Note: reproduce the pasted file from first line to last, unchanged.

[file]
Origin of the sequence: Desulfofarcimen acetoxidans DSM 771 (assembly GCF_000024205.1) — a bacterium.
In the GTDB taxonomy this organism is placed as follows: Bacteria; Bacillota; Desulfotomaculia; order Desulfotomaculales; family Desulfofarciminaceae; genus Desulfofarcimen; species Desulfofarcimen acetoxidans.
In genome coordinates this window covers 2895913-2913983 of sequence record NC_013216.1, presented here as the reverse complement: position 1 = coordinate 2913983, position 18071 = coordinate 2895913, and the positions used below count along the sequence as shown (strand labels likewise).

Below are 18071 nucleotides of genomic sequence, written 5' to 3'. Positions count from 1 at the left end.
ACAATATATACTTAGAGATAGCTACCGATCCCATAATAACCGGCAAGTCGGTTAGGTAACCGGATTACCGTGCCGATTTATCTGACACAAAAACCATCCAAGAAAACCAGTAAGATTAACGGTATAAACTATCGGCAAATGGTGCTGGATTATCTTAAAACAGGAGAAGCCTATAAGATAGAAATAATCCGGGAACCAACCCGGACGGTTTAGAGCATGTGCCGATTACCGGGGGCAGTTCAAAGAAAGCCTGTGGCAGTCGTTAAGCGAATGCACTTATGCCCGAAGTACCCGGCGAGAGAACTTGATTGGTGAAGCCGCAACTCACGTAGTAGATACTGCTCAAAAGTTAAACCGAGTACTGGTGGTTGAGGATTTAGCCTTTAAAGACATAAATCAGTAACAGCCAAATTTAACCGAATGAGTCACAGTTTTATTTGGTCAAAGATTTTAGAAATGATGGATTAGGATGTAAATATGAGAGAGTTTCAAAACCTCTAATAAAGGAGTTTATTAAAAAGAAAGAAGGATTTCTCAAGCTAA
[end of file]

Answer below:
Origin of the sequence: Desulfofarcimen acetoxidans DSM 771 (assembly GCF_000024205.1) — a bacterium.
In the GTDB taxonomy this organism is placed as follows: Bacteria; Bacillota; Desulfotomaculia; order Desulfotomaculales; family Desulfofarciminaceae; genus Desulfofarcimen; species Desulfofarcimen acetoxidans.
In genome coordinates this window covers 2895913-2913983 of sequence record NC_013216.1, presented here as the reverse complement: position 1 = coordinate 2913983, position 18071 = coordinate 2895913, and the positions used below count along the sequence as shown (strand labels likewise).

Below are 18071 nucleotides of genomic sequence, written 5' to 3'. Positions count from 1 at the left end.
ACAATATATACTTAGAGATAGCTACCGATCCCATAATAACCGGCAAGTCGGTTAGGTAACCGGATTACCGTGCCGATTTATCTGACACAAAAACCATCCAAGAAAACCAGTAAGATTAACGGTATAAACTATCGGCAAATGGTGCTGGATTATCTTAAAACAGGAGAAGCCTATAAGATAGAAATAATCCGGGAACCAACCCGGACGGTTTAGAGCATGTGCCGATTACCGGGGGCAGTTCAAAGAAAGCCTGTGGCAGTCGTTAAGCGAATGCACTTATGCCCGAAGTACCCGGCGAGAGAACTTGATTGGTGAAGCCGCAACTCACGTAGTAGATACTGCTCAAAAGTTAAACCGAGTACTGGTGGTTGAGGATTTAGCCTTTAAAGACATAAATCAGTAACAGCCAAATTTAACCGAATGAGTCACAGTTTTATTTGGTCAAAGATTTTAGAAATGATGGATTAGGATGTAAATATGAGAGAGTTTCAAAACCTCTAATAAAGGAGTTTATTAAAAAGAAAGAAGGATTTCTCAAGCTAA